Last week, we spent two days on-site with a new client for a series of discovery meetings. (I love how the PR industry has co-opted the word “discovery” from the legal profession, by the way.) It was an intense couple of days, but absolutely essential to mapping out and implementing their social PR strategy, which is what we’ve been retained to do.
As I was going through my notes, and organizing tasks and to-dos in Asana, I realized sharing how we go about blueprinting – our process of researching and developing – a strategy might be helpful to you. So here we go. These are three key areas of research we undertake as we kick off an engagement.
1. Why were you hired?
It’s not enough to simply “generate buzz.” That might work for a while, but sooner or later, someone’s going to ask why, exactly, you’re around. So one of the first questions we try to get the answers to, even before we’ve even won the business, is: how exactly the client perceives PR will support its business objectives, and what those business objectives are.
Now, it’s not always obvious how “PR” will correlate to those objectives, particularly if your scope of work focuses primarily on earned media. But if you ask often enough how such-and-such earned media will help the business – at least, as perceived by the client – you can then start to sketch out what the desired customer journey will be, once that media is actually earned, and consumed.
Tip: don’t make this overly complicated. Look for the one or two, ok, maybe three, overarching business reasons your client wants “PR.” They want to attract a certain type of customer, they want to do a certain type of work, perhaps of certain scale, they want to be in the running for certain types of RFPs… that’s the kind of thing you have to understand right at the start.
That is why they want “PR.”
2. What sets you (or your client) apart?
There is no organization around that doesn’t say “it’s different.” And I get it: there’s no earthly reason for anyone to say, “Look at us, we’re just like everyone else, that’s why you should work with us, a-ha!” Just look at the language on this site. Nowhere does it tell you SBC is like every other PR consulting outfit out there. (Of course, we are different, but that’s besides the point… ha!)
This is actually good, because if executives didn’t say good things about their organizations, it would be hard to want to do business with them. But I truly think that if you want to know what sets your client apart from
the herd its competition, you have to find out what others think … and not just those in senior management. So as soon as possible, meet with and hear from as wide a swathe of stakeholders as you can.
On an internal level, we try to meet with a range of employees. This helps us get a sense of not just the range of the organization and how its business units operate, but also of the personalities that make up the organization… because, ultimately, those are the stories we’ll be telling. On an external level, we look for research that tells us how the organization is placed vis-Ã -vis its stated competitors, and how it is perceived externally.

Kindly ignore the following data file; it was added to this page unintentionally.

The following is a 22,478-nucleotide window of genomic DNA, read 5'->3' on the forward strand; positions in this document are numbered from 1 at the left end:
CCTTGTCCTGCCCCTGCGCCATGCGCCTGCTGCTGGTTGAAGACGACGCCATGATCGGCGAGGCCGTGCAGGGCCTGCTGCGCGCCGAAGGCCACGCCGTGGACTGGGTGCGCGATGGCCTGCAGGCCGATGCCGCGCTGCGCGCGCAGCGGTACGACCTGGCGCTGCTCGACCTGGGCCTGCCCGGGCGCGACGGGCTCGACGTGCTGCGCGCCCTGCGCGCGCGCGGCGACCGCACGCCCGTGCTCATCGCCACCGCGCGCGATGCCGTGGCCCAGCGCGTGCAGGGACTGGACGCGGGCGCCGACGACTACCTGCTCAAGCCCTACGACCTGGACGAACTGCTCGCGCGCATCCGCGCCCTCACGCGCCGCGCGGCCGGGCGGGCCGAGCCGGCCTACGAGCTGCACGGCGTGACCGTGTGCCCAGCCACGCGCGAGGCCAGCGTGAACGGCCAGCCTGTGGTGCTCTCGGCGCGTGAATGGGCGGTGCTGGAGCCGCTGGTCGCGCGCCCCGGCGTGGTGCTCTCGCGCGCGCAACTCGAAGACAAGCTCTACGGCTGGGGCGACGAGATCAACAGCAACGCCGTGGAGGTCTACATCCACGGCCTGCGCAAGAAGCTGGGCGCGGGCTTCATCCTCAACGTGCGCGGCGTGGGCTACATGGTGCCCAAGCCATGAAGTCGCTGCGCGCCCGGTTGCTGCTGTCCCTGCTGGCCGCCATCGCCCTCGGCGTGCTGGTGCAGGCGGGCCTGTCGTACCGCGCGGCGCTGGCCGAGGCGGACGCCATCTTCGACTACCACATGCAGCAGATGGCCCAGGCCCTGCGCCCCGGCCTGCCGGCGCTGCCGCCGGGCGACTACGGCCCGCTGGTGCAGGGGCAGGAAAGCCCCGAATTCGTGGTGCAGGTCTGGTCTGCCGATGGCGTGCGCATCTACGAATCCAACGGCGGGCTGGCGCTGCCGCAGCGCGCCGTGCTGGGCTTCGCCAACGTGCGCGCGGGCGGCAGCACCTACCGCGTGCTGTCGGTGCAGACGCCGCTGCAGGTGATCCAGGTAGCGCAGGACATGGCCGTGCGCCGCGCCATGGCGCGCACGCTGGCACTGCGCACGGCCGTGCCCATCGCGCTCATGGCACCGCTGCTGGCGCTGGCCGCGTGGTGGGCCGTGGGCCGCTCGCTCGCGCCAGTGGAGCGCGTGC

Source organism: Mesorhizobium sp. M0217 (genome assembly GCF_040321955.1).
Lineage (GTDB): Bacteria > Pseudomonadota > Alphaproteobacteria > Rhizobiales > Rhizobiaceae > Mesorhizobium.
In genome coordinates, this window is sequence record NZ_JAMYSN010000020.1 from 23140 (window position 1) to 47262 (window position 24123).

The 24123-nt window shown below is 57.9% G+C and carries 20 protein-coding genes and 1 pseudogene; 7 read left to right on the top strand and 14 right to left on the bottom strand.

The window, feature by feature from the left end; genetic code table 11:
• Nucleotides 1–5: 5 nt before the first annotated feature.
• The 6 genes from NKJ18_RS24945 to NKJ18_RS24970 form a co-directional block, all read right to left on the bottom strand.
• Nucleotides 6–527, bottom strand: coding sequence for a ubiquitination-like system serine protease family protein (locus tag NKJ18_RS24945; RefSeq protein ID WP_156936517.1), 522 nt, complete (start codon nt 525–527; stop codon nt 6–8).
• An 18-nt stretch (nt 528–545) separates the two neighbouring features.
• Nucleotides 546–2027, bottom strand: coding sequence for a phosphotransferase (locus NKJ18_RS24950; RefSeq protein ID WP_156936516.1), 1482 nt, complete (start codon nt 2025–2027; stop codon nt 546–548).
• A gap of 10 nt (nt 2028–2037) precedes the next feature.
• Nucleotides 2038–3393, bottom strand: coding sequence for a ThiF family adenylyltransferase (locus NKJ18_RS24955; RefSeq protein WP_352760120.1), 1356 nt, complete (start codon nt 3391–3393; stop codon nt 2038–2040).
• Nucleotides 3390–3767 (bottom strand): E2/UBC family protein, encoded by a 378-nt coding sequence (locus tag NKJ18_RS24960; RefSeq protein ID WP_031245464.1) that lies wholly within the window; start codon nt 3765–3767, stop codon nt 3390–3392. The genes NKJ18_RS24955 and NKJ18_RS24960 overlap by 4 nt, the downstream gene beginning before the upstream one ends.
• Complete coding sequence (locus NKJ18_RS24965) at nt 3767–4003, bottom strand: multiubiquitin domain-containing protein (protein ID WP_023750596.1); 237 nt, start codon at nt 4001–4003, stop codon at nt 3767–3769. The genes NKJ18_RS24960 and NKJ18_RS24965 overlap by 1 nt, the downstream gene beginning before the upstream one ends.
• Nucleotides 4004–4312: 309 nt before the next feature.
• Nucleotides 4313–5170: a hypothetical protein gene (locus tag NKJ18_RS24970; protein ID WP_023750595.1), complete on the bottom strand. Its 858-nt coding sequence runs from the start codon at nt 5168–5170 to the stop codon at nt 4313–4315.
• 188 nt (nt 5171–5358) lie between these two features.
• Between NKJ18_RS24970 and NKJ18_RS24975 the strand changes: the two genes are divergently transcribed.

Tip: Sometimes it is possible to cull this information from information available online, or from prior research the organization has fielded. If not, you can draft and field a perception survey, which you can ask your client to send to a specific group of recipients, asking them to complete it anonymously.
3. How do they feature in relevant conversations… if at all?
When I talk about listening dashboards in my training programs, people tend to get that deer in the headlights, “OMG I can’t cope” look. I think this is because of how we’re constantly being told to “Listen and Join the Conversation!” by the various tool-makers out there. It’s overwhelming. And it’s exhausting.
Unfortunately, it’s also necessary. Almost always a PR engagement involves increasing visibility and thought leadership. If one is not actually monitoring the venues in which visibility and thought leadership matter, it’s impossible to track the effectiveness of one’s PR strategy and outreach.
The funny thing is, almost all of all are already using “listening dashboards.” Google Alerts are nothing if not an extremely simplified mechanism to “listen” for what is floating around online, based on the keywords plugged in. So what you want to do for your client is simply kick this up a notch. There is no shortage of lists of social media monitoring tools, but check out this list from my friend Ian Cleary on his Razor Social site.
Tip: You may need to use a combination of platforms. That’s ok. Just systematize how the information will be organized, and how you will analyze it to actually get the insights you need.
Tying things together
If you look at these three “buckets,” you’ll see how interwoven they are, and how learnings in one area will inform another.
For example, once we start to understand how the client wants PR to work for the business, we start to understand who the target audiences are, what kinds of media they consume, etc. This helps inform the development and management of the listening dashboard, because we know what kinds of conversations, and among whom, we’re listening for. We also start to understand which words and phrases are important, which help inform the outreach strategy, from generating owned content, to successful pitching, to taking a typical “PR” strategy and transforming it into a “social PR” strategy.
See what I mean? It starts to become a beautiful, never-ending loop, that also allows for pivoting the strategy when needed (I talked about this with Rebekah Iliff recently).
But it’s tough to get to that lovely, loopy point if you haven’t blueprinted your strategy first.